80/20 Weldment Profile Library Features

1515 ProfileSolidWorks does an amazing job of making the design of frame structures very easy.  I’ve given a few presentations lately about how to do this using 80/20 products as the example.  As promised, here are all of the Weldment Profile Library Features I created and uploaded to 3DContentCentral.  I will give step-by-step instructions in a future post.  -Amos


Update: I’ve just added all of the new 80/20 smooth profiles here.

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Tuesday, February 2nd, 2010 SolidWorks 2 Comments

CSWP Advanced Weldments Specialist


I discovered yesterday from reading Mike Pucket’s blog that the SolidWorks certification team had released another advanced exam, CSWP Weldments.  Since I am scheduled to teach a hands-on session at SolidWorks World next month titled, “Non-Welded Weldments – Using SolidWorks Weldment Tools and 3DContentCentral to Create Cool 80/20 Structures”, I thought it would be a good idea to get certified.

The first thing I discovered is that SolidWorks is just like any other company – their website is not up-to-date.  The certification page in the Customer Portal lists a coupon code for subscription customers to take an advanced exam for free (one of the perks of being on subscription).  The code didn’t work.  It had expired 5 days ago.  The Weldments exam wasn’t even listed.  A quick email to brought a new code from Av (Avelino Rochino, Certification Specialist) that worked just fine.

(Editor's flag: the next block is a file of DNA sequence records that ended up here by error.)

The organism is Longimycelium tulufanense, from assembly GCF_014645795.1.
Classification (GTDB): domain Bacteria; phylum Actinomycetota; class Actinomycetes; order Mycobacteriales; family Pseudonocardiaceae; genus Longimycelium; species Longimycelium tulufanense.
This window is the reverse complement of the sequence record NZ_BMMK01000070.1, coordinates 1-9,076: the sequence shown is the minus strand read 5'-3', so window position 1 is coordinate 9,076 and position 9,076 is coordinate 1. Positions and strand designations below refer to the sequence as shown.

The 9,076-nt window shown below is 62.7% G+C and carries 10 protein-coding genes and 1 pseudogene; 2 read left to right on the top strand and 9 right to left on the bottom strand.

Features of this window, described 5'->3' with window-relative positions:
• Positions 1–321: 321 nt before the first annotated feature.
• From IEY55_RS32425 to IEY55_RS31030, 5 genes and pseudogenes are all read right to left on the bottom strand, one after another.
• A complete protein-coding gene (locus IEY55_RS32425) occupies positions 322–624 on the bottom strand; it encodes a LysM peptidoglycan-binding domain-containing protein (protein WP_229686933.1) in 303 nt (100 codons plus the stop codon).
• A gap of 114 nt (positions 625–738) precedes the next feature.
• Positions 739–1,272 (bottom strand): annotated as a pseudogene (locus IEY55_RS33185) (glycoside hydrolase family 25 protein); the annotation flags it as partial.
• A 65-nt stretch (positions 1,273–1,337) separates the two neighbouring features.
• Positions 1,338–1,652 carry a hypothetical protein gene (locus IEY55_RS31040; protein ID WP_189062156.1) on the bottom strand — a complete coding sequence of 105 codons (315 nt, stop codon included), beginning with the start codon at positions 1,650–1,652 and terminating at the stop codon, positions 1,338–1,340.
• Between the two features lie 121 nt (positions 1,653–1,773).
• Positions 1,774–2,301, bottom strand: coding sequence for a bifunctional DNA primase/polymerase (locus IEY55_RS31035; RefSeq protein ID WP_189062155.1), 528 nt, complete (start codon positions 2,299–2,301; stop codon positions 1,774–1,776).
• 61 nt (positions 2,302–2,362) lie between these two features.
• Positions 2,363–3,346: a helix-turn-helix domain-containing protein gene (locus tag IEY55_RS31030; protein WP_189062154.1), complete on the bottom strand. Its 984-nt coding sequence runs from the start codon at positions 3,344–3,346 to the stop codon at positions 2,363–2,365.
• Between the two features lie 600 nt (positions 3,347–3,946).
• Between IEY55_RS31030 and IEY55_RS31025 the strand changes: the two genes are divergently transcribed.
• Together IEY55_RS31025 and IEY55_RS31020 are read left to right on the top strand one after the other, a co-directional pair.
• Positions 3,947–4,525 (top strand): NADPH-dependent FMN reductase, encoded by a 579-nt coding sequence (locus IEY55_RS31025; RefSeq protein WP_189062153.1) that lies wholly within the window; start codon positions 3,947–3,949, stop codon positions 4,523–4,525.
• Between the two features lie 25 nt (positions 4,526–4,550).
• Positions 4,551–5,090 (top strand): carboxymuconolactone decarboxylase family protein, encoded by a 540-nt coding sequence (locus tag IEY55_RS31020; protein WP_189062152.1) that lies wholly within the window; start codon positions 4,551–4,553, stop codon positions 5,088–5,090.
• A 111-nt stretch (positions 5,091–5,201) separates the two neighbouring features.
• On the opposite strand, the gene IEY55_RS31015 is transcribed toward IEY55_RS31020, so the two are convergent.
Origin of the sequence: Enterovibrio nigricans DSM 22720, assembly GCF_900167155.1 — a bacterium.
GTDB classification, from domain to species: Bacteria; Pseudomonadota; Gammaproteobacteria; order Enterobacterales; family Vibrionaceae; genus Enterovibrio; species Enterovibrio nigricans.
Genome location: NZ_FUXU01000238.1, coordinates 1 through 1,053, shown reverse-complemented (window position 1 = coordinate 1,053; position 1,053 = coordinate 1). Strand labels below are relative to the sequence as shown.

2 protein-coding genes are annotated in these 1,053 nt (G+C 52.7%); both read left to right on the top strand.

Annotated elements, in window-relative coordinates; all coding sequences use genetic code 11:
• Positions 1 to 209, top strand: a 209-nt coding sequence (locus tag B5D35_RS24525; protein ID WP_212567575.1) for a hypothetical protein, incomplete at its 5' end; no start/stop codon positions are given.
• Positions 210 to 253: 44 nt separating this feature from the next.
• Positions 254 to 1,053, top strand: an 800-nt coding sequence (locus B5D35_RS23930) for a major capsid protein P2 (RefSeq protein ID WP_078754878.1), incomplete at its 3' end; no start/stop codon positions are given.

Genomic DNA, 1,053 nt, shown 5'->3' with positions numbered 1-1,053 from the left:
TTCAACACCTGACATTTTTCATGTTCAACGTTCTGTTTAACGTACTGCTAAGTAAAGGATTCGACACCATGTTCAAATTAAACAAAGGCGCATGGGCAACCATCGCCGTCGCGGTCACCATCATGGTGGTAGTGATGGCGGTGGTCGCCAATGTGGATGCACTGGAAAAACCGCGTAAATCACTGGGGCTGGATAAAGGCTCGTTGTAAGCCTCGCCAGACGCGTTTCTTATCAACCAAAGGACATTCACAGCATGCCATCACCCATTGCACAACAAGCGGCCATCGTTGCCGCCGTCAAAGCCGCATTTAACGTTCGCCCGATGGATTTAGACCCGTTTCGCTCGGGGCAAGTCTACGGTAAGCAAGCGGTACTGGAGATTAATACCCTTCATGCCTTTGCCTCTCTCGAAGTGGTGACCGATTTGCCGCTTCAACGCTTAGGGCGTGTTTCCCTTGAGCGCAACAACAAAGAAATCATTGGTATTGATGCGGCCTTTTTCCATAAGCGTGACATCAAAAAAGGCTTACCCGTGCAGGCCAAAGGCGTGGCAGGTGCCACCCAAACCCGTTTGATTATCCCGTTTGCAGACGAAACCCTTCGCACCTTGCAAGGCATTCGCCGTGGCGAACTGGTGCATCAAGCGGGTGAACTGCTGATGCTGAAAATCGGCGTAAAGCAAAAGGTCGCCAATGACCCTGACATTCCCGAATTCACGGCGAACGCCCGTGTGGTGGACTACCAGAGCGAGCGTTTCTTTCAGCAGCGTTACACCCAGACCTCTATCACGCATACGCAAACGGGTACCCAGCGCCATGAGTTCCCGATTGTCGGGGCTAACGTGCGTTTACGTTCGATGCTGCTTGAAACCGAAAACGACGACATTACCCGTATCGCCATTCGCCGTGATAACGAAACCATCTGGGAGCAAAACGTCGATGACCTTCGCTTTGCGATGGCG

On to the Sample Exam.  The nice thing about the sample exam which can be said about all of their sample exams, is that it is, in some ways, harder than the actual test.  I know Weldments fairly well after creating over 40 weldment profile library features of 80/20 extrusions and uploading them to 3DContentCentral.  It turns out that my weakness is 3D Sketches.  I really had to work to get my answer to match the key on the last page of the sample.  [Note to self, work on 3D sketch techniques.]  Next the sample exam showed me something I’d never done before, a 3 member miter.3MemberMiterIt’s possible to have 3 members come to a corner and miter all 3 together.  It was new to me and took a few minutes to master – a few minutes well spent.  So the sample exam was a challenge, but I did all right, so on to the real thing.

120 minutes, 27 questions.  I jumped into the first few with fervor and made a few profiles.  Something to consider if you work mostly in inches, make yourself a part template that is in metric as most every CSWP exam I’ve taken has started most exercises in metric units.  Another suggestion that I teach my students is to add the Weldment Profiles directory to your Design Library task pane.DesignLibraryIt makes it easier to create weldment profile library features (drag the sketch from the tree to the pane and drop it) and you get a nice preview of the profiles that you don’t get inside the weldment tools.